Ibrutinib Plus Chemo Induction Followed by Ibrutinib Maintenance Could Be New Standard in MCL


Martin Dreyling, MD, discusses the safety and efficacy data from the TRIANGLE study done in patients with previously untreated MCL who are younger than 66 years, and the impact of these results on the use of ASCT in this population.

Martin Dreyling, MD

Martin Dreyling, MD

The addition of ibrutinib (Imbruvica) to induction chemotherapy with autologous stem cell transplant (ASCT; A+I) or without transplant (I) plus subsequent ibrutinib maintenance provided superior outcomes than that achieved with chemotherapy followed by ASCT and observation (A) in patients with mantle cell lymphoma (MCL). These findings may call the role of ASCT into question, according to Martin Dreyling, MD.

Findings from the phase 3 TRIANGLE study (NCT02858258) presented at the 2022 ASH Annual Meeting demonstrated that A+I resulted in a failure-free survival (FFS) rate of 88% at 3 years vs 72% with A alone (HR, 0.52; P = .0008), which confirmed the superiority of A+I over A alone. Additionally, the superiority of A vs ibrutinib plus induction chemotherapy followed by 2 years of ibrutinib and subsequent observation (I) was rejected; the 3-year FFS rates in the A arm was 72% vs 86% in the I arm (HR, 1.77; P = .9979). The comparison of A+I vs I are ongoing, and no FFS superiority decision has been determined yet.

Although no decision has been made regarding whether ASCT adds to ibrutinib, toxicity data favor the use of ibrutinib only, said Dreyling, who is the lead study author and an associate professor of medicine at the University of Munich, München, Germany.

“In my opinion, the old standard of ASCT is the past. Both ibrutinib-containing arms were superior,” he added. “We are still waiting for [more data to clearly show] the difference [between the] 2 experimental arms, but at [this point in time,] the toxicity [data] favor the ibrutinib[-containing] arm[s] and that [marks] a major shift in standard of care [SOC] for us.”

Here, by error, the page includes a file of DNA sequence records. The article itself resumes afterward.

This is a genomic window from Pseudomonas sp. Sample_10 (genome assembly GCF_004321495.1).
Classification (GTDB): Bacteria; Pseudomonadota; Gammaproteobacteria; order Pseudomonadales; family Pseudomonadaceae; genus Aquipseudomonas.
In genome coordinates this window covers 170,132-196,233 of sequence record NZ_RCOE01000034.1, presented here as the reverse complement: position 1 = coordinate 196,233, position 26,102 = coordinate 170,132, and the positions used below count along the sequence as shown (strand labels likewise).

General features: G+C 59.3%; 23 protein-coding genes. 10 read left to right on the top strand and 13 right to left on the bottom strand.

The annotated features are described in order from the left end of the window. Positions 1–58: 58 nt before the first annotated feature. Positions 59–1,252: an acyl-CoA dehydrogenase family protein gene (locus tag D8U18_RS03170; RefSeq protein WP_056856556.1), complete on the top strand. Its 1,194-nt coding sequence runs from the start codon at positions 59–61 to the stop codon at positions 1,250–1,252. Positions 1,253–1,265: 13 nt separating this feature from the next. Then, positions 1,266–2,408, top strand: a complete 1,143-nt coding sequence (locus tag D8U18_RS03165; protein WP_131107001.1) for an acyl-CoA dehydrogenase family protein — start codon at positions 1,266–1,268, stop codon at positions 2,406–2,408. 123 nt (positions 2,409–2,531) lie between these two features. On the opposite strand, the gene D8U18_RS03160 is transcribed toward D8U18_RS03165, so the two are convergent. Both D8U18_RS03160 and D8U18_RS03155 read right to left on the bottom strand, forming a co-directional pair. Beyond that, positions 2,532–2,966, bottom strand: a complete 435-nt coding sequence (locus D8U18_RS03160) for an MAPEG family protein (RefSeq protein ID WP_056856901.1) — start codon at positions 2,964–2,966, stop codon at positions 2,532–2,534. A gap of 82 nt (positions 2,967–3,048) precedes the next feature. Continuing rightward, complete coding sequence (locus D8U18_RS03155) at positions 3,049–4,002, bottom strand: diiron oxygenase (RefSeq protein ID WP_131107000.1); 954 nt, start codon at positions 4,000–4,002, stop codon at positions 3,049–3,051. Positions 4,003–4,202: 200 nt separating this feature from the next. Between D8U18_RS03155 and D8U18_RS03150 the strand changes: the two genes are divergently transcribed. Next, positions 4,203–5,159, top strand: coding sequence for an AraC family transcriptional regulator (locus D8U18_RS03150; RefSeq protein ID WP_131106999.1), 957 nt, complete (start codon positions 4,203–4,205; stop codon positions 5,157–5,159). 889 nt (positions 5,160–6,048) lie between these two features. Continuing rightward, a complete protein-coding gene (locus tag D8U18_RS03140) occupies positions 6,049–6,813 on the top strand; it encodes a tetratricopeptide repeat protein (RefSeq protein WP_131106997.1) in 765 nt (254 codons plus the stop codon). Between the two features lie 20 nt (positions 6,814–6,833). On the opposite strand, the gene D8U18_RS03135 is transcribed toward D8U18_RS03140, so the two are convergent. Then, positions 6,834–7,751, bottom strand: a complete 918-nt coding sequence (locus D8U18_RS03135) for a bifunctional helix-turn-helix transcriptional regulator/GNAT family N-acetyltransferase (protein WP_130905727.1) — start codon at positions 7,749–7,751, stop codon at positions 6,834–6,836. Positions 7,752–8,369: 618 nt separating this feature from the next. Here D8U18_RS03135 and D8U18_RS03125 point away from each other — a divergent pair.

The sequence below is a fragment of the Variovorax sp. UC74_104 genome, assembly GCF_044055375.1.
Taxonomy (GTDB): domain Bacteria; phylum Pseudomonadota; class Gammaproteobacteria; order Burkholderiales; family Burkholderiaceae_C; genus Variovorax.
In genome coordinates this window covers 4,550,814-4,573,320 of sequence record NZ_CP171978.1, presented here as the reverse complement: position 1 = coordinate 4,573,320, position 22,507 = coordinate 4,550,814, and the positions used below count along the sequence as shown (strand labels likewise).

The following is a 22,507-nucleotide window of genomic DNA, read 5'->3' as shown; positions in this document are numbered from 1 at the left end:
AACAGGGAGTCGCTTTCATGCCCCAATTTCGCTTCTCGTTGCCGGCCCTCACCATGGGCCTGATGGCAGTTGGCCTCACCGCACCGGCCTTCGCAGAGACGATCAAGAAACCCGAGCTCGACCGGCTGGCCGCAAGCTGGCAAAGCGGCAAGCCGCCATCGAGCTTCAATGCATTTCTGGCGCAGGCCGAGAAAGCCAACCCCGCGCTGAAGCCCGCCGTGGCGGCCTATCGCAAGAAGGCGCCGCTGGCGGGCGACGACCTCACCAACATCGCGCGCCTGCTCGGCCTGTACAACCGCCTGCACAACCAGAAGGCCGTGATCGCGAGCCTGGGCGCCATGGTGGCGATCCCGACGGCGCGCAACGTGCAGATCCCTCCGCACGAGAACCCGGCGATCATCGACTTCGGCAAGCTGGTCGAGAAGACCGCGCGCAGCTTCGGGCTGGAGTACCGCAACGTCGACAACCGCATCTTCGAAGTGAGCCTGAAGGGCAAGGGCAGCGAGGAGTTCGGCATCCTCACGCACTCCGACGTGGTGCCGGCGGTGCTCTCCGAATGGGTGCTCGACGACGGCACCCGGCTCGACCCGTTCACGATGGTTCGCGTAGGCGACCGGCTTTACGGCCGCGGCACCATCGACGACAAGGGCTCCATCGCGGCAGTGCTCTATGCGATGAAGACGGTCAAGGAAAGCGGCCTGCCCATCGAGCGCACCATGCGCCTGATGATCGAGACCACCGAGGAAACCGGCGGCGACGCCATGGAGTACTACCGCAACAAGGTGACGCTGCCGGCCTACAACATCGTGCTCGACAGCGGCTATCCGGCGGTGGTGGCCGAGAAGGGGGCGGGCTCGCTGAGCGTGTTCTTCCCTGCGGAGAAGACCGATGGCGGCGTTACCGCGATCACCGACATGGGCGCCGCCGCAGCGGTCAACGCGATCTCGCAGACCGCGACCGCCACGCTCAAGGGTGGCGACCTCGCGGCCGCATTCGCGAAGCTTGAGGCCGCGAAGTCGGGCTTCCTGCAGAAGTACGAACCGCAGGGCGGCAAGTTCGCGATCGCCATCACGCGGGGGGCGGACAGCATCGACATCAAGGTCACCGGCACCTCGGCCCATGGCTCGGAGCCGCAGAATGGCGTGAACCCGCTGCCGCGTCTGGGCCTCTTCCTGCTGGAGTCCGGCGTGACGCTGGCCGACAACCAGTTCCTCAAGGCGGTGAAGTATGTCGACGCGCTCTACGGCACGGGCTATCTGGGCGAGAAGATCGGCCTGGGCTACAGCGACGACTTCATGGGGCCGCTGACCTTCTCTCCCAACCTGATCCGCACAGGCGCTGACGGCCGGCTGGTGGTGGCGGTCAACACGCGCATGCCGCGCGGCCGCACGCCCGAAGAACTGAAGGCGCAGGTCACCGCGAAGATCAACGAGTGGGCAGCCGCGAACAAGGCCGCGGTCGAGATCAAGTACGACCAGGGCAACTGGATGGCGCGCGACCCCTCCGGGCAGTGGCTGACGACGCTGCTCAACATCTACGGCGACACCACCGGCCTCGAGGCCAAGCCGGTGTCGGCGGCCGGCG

In an interview with OncLive®, Dreyling, who is also the head of the Lymphoma Program in the Department of Internal Medicine III, LMU University Hospital, Munich, Germany, discussed the safety and efficacy data from the TRIANGLE study done in patients with previously untreated MCL who are younger than 66 years, and the impact of these results on the use of ASCT in this population.

OncLive®: What was the rationale for conducting the TRIANGLE trial?

Dreyling: About 20 years ago, we established SOC [for MCL], which was dose intensification [of chemotherapy followed by ASCT. This [approach] is more efficient than conventional high-dose chemotherapy, but it is also [more] toxic.

[To] improve on [this approach], we [conducted the TRIANGLE trial, which investigated a] BTK inhibitor, and they are the most potent salvage treatment at least [for those with] early relapses. It became a huge study, with almost 900 patients in the 3 study arms.

Please expand on the trial design and patient population of the TRIANGLE study.

The standard arm in the TRIANGLE trial was [R-CHOP (rituximab, cyclophosphamide, doxorubicin hydrochloride, vincristine sulfate, prednisone)/R-DHAP (rituximab, dexamethasone, cytarabine, cisplatin)] induction [therapy] followed by ASCT [and no] maintenance. We compared [this standard arm with] 2 experimental arms: an add-on arm [of] ASCT [after] ibrutinib [plus R-CHOP/R-DHAP], and a third [arm evaluating] ibrutinib [with induction R-CHOP/R-DHAP] but [no] ASCT. Importantly, we added ibrutinib [to the experimental arms as] part of the R-CHOP induction cycles, and as fixed-duration maintenance [treatment]. All patients [in the experimental arms] stopped ibrutinib maintenance after 2 years.